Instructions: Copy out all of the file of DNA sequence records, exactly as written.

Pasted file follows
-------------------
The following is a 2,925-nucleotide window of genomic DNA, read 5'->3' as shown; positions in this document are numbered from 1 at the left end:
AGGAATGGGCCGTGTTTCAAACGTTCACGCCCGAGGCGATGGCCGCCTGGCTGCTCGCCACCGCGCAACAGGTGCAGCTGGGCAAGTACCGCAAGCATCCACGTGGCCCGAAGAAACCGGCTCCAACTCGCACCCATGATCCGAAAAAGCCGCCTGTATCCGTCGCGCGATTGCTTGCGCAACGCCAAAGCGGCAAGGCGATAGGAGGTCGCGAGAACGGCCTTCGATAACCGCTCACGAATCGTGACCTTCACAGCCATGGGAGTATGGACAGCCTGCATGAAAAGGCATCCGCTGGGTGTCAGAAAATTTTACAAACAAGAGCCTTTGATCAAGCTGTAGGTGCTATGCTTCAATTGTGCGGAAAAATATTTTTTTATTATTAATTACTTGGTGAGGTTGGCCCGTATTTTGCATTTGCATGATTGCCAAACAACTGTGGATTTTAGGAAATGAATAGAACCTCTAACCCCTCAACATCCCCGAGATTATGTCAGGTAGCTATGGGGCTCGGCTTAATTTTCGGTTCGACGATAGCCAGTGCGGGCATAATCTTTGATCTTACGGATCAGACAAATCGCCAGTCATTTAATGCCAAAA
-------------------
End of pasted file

The following is a 2,925-nucleotide window of genomic DNA, read 5'->3' as shown; positions in this document are numbered from 1 at the left end:
AGGAATGGGCCGTGTTTCAAACGTTCACGCCCGAGGCGATGGCCGCCTGGCTGCTCGCCACCGCGCAACAGGTGCAGCTGGGCAAGTACCGCAAGCATCCACGTGGCCCGAAGAAACCGGCTCCAACTCGCACCCATGATCCGAAAAAGCCGCCTGTATCCGTCGCGCGATTGCTTGCGCAACGCCAAAGCGGCAAGGCGATAGGAGGTCGCGAGAACGGCCTTCGATAACCGCTCACGAATCGTGACCTTCACAGCCATGGGAGTATGGACAGCCTGCATGAAAAGGCATCCGCTGGGTGTCAGAAAATTTTACAAACAAGAGCCTTTGATCAAGCTGTAGGTGCTATGCTTCAATTGTGCGGAAAAATATTTTTTTATTATTAATTACTTGGTGAGGTTGGCCCGTATTTTGCATTTGCATGATTGCCAAACAACTGTGGATTTTAGGAAATGAATAGAACCTCTAACCCCTCAACATCCCCGAGATTATGTCAGGTAGCTATGGGGCTCGGCTTAATTTTCGGTTCGACGATAGCCAGTGCGGGCATAATCTTTGATCTTACGGATCAGACAAATCGCCAGTCATTTAATGCCAAAA